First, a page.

Variation in pain related to systemic lupus erythematosus (SLE): a 7-year follow-up study
Research output: Contribution to journal › Article
We have previously shown that most patients with systemic lupus erythematosus (SLE) reported low degree of SLE-related pain. However, 24% of the patients reported high degree of SLE-related pain, more fatigue, anxiety and depression, and worse health-related quality of life (HRQoL). To explore SLE-related pain, the presence of long-standing widespread pain, and patient-reported outcomes (PROs) after 7 years. Sixty-four out of 84 patients participated in a 7-year follow-up of the original survey and completed the same questionnaires answered at inclusion: pain (VAS 100 mm), fatigue (MAF), HRQoL (SF-36), anxiety and depression (HADS), and, if appropriate, a pain-drawing. Differences between inclusion and follow-up (change) were calculated. The patients with a low degree of SLE-related pain at inclusion reported no changes at follow-up in pain and PROs except for worsening in physical function in SF-36, median change (IQR) 0 (− 10 to 5), p = 0.024. Half of the patients with high degree of pain at inclusion reported decreased pain at follow-up, median change (IQR) 45 (35 to 65), p = 0.021; fatigue, 8 (8 to 17), p = 0.018; anxiety, 4 (1 to 4), p = 0.035; and depression, 4 (2 to 5), p = 0.018 and improvements in most dimensions of SF-36. The remaining half of the patients reported no changes regarding pain and PROs except for a worsening in vitality in SF-36, 20 (15 to 35), p = 0.0018. All patients with remaining high level of pain indicated long-standing widespread pain. After 7 years, a subgroup of patients with SLE reported remaining high level of SLE-related pain and a high symptom burden, including long-standing widespread pain. Such patients require more observant attention to receive appropriate treatment.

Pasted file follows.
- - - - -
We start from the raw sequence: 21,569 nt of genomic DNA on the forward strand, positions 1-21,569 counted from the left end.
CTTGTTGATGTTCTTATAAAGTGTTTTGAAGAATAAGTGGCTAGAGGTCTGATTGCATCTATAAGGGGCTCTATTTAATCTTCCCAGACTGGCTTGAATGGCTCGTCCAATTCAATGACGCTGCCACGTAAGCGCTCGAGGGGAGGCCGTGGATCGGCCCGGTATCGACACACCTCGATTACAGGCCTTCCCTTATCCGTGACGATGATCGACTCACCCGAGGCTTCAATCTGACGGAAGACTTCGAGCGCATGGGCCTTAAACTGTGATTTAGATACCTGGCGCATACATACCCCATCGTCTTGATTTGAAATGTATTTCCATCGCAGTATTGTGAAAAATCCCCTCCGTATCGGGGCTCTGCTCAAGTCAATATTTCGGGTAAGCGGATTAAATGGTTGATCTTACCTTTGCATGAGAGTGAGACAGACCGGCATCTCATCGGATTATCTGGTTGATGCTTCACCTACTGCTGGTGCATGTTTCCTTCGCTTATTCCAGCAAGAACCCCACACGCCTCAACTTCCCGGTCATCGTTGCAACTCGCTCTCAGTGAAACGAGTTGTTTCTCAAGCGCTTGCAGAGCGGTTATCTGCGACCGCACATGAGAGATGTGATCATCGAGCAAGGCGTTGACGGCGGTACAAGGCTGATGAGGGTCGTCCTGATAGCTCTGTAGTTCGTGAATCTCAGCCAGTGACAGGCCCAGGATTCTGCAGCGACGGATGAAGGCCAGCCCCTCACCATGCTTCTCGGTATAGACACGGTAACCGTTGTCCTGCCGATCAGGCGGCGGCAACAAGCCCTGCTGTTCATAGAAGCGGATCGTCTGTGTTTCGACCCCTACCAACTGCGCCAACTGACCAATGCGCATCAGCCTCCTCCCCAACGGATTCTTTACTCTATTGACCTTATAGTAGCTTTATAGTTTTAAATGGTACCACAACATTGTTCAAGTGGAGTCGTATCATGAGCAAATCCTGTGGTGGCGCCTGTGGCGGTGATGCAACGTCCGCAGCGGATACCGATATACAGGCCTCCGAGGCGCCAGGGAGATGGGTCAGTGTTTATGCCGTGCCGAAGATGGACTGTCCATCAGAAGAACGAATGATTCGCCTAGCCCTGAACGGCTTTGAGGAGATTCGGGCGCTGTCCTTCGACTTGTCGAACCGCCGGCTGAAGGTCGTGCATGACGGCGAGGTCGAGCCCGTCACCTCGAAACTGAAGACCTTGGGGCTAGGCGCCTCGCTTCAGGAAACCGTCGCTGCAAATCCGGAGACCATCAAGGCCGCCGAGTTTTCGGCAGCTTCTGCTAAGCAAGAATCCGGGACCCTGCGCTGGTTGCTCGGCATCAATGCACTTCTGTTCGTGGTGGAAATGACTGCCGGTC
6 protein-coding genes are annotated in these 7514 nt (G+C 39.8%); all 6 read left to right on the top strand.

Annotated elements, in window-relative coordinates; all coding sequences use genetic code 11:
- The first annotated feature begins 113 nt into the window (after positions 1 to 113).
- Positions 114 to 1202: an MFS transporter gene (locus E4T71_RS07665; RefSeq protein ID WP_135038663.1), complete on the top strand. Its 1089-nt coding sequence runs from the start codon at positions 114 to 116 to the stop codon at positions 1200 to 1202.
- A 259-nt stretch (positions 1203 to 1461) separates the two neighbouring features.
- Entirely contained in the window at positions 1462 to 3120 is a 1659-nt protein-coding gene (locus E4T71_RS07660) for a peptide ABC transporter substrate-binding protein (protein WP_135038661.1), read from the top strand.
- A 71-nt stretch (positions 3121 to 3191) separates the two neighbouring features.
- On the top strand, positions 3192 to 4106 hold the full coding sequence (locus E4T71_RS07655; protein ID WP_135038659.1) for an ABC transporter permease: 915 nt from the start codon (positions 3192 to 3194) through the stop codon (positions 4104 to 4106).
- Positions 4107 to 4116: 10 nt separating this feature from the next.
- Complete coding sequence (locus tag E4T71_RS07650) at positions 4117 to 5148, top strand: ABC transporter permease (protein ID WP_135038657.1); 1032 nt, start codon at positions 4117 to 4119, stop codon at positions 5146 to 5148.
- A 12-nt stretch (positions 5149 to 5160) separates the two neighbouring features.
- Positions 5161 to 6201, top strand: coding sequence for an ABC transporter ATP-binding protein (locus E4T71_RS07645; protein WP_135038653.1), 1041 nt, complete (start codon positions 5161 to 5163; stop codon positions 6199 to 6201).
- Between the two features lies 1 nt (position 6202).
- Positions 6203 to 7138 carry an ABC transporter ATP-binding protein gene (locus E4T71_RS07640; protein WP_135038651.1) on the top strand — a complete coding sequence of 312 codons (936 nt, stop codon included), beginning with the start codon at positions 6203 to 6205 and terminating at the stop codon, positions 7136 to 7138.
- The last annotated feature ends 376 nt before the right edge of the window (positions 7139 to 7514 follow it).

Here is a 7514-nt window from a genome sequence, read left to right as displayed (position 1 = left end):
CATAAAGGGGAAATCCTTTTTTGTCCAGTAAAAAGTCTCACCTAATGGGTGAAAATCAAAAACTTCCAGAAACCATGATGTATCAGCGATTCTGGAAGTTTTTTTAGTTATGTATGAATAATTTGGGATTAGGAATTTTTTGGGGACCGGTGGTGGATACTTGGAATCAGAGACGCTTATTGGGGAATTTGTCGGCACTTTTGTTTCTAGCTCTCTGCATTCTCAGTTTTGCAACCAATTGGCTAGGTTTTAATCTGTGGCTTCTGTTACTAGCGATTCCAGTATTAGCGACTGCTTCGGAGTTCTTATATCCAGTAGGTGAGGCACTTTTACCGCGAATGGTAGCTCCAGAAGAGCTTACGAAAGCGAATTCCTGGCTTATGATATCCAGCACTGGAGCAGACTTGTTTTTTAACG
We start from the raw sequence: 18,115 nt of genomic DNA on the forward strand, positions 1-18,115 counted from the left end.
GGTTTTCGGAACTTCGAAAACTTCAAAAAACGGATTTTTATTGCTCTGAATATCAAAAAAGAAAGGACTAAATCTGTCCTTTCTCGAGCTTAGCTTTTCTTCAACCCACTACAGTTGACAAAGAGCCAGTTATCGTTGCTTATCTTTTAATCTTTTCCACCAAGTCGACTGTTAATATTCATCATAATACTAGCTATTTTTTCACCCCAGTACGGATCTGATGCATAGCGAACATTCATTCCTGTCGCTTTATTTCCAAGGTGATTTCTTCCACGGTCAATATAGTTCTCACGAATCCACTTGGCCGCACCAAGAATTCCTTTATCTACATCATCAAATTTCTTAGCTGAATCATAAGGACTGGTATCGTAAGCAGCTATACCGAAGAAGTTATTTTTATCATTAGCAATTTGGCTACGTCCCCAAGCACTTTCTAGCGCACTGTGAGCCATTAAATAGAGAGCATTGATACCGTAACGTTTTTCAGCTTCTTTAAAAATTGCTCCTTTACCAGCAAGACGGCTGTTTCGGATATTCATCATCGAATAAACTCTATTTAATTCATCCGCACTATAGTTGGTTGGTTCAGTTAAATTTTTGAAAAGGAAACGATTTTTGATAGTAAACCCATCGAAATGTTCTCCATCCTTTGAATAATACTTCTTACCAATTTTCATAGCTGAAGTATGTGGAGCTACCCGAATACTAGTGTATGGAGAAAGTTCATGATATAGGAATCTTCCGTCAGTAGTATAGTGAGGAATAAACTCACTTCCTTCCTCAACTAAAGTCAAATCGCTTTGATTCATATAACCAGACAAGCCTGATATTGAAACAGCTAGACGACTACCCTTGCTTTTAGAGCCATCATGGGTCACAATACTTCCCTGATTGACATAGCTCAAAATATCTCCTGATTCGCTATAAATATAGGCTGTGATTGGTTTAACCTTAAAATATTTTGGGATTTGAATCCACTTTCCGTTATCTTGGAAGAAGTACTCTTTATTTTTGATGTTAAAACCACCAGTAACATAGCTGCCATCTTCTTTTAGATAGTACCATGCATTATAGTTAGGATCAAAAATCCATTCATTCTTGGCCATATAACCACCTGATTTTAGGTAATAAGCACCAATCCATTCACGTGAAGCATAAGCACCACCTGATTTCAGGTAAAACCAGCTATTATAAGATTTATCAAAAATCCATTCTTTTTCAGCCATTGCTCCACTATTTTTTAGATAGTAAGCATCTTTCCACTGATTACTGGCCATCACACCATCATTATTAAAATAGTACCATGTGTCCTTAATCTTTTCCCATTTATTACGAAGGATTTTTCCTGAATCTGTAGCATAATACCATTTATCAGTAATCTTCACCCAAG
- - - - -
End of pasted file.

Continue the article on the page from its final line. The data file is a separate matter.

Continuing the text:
|Research areas and keywords||
Subject classification (UKÄ) – MANDATORY
|Early online date||2018 Apr 14|
|Publication status||Published - 2018 Jul|